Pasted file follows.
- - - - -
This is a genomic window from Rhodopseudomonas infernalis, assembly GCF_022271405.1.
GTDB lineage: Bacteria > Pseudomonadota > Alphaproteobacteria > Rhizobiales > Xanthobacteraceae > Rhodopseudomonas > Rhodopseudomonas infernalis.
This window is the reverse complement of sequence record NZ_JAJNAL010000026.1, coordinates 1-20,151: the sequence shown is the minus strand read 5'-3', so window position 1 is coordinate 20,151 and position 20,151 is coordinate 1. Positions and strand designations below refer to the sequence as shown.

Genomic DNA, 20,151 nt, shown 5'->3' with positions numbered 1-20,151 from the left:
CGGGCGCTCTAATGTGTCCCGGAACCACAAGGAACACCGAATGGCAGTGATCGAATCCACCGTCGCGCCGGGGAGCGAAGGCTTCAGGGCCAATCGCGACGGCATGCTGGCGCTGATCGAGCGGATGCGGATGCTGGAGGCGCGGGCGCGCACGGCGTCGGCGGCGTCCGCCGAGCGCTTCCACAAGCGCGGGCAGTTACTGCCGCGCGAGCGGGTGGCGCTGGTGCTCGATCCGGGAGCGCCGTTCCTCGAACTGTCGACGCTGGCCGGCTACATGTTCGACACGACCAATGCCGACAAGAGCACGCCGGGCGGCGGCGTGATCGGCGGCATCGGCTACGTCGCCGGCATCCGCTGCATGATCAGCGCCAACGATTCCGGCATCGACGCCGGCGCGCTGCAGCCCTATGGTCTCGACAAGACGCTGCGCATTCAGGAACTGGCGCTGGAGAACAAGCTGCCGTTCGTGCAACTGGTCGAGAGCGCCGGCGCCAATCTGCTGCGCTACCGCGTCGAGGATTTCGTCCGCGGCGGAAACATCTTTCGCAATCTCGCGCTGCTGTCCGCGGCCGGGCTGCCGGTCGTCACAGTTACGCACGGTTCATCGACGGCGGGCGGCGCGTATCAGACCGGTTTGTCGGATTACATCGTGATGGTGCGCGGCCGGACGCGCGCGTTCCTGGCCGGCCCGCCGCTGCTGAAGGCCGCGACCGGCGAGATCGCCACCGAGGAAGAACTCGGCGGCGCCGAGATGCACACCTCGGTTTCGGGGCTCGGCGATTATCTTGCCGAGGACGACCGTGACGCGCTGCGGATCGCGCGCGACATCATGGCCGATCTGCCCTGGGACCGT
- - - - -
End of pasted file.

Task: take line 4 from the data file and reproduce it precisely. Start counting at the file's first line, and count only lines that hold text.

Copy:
Genomic DNA, 20,151 nt, shown 5'->3' with positions numbered 1-20,151 from the left: